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This is broad question, but would like to know views of experts. I came across one document Suffix arrays – a contest approach, also found some comments that participant should be ready with such data structures already in hand. now a days lot of online programming puzzles are coming with time bound. So I would like to know what are the other data-structures/algorithms should one be ready with.

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closed as not constructive by Ted Hopp, RichardTheKiwi, mac, NullUserException Dec 30 '11 at 16:10

As it currently stands, this question is not a good fit for our Q&A format. We expect answers to be supported by facts, references, or expertise, but this question will likely solicit debate, arguments, polling, or extended discussion. If you feel that this question can be improved and possibly reopened, visit the help center for guidance.If this question can be reworded to fit the rules in the help center, please edit the question.

    
Maybe a better fit for Programming Puzzles & Code Golf? –  mac Dec 30 '11 at 9:43

3 Answers 3

I have been competing for about 10 years now and have created a not-so-bad library myself. Most of the really good competitors have their blogs for instance the legend Petr Mitrichev and there they explain ideas they got on some competitive problems. Reading these can help you - if you see a nice idea implement it and have it stored. I add algorithms to my library when I see a problem that involves them. That way I can verify that my implementation is correct- I only add an algorithm if I have passed at least one problem with its implementation.

Here is a list with some of the algorithms I have:

  • I have a huge geometrial library with classes representing points, lines, polygons, segments, circles and some operations with them(for instance intersection, convex hull of set of points etc)
  • Tarjan's algorithm for strongly connected components
  • Dinitz flow algorithm
  • Bipartite matching implementation
  • Min cost max flow implementation
  • Aho-Corasic string searching algorithm
  • Knuth-morris-pratt string searching algorithm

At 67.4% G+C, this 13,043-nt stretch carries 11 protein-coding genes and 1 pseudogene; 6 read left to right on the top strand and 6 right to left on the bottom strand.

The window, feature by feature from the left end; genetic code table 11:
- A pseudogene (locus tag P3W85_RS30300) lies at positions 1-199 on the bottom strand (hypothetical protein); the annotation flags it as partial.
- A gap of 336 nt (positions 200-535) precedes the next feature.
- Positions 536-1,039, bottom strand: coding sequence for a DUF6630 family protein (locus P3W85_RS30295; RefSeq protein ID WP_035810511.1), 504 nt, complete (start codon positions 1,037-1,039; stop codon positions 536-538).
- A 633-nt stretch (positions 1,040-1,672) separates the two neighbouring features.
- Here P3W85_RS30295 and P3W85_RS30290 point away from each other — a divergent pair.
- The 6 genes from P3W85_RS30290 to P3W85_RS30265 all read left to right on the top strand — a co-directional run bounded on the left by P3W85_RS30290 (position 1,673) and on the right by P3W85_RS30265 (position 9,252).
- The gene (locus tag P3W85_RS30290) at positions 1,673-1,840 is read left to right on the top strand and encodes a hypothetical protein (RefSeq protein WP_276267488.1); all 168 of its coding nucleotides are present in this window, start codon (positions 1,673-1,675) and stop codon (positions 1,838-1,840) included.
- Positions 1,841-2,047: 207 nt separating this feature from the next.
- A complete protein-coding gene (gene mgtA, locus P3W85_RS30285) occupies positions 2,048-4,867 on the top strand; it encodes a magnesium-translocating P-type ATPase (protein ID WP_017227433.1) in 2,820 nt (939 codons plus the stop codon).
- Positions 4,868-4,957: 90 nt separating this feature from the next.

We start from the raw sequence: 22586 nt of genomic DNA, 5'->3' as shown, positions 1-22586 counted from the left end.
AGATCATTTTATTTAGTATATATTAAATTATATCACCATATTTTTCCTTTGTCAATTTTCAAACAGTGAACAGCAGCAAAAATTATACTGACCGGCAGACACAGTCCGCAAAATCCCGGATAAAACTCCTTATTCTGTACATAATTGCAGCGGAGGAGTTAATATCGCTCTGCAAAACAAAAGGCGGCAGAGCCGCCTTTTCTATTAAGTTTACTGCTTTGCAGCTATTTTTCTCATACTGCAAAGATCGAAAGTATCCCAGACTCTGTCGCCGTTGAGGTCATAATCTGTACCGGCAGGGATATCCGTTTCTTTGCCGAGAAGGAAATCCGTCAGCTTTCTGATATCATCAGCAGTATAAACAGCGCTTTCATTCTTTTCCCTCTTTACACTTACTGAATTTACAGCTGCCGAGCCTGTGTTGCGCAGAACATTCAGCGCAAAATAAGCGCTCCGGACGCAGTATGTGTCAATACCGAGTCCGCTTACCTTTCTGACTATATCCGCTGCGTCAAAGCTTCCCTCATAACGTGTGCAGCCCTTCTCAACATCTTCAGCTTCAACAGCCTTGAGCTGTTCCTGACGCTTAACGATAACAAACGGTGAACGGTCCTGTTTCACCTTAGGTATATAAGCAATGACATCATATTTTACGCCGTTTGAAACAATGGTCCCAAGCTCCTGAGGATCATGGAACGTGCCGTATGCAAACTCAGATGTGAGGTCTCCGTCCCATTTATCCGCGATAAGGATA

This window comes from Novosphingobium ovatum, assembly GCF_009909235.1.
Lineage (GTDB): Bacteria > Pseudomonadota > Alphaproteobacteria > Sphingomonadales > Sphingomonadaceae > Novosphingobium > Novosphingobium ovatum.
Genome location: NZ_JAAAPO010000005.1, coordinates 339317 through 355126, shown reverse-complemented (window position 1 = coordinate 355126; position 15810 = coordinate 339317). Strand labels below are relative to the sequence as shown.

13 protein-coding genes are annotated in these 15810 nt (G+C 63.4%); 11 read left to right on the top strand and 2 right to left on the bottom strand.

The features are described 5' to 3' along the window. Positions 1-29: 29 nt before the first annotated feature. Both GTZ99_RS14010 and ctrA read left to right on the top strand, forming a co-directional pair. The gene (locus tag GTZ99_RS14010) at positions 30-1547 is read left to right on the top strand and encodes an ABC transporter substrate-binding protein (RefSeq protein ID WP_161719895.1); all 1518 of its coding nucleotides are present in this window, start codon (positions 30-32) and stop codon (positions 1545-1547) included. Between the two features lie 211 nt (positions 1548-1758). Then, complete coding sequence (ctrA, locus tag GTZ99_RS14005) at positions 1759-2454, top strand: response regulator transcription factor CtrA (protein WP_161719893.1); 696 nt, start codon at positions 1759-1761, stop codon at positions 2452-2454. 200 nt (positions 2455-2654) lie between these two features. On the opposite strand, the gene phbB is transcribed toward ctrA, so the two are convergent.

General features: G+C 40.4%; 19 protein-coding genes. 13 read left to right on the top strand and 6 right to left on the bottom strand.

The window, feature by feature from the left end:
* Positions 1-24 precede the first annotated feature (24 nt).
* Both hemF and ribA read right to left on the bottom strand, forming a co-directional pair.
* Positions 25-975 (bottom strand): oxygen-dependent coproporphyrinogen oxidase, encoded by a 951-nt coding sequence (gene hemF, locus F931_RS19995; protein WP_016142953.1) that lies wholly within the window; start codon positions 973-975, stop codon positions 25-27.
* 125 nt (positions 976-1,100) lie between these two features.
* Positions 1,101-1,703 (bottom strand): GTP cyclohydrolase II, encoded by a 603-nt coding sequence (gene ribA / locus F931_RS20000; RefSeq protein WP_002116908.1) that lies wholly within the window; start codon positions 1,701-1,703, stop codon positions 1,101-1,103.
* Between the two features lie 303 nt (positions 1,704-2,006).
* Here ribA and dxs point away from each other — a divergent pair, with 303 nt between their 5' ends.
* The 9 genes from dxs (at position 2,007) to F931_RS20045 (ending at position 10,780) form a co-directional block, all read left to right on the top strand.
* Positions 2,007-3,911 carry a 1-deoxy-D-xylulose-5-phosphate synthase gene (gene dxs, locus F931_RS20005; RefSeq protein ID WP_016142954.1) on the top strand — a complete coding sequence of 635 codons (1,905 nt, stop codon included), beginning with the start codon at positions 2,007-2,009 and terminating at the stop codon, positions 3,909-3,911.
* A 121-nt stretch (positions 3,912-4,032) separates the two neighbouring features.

• Rabin-Karp string searching algorithm
  • Linear time suffix tree using ukonnen's algorithm
  • Fast exponentiation
  • Polynom implementation
  • Big integer implementation
  • Fractional numbers implementation
  • Matrix class implementation
  • Prime factorization
  • Eratosthenes Sieve
  • Segment Tree
  • Hungarian algorithm
  • 2-Sat algorithm. For this I use Tarjan's algorithm mentioned above.

You will notice that some of the most basic algorithms(like BFS,DFS, Dijkstra) are not mentioned above and that is because I don't have them implemented. These algorithms can not be easily generalized in a way that you will simply copy and paste them and everything will work. Also it takes me less then 5 minutes to write them - I usually put in my library only algorithms that are either hard to implement or are easy to make an error when implementing them.

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Check out these featured articles @ TopCoder. They are really cool.

While you are at it, I suggest taking part in the programming contests at TopCoder. Because the best way to improve is to practice & keep taking part in such contests.

Also Project Euler too is really addictive.

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Also, take a look at the Programming Challenges book, it's a great reference on the subject - it presents the topics necessary for succeeding in a programming contest, backed by an online judge.

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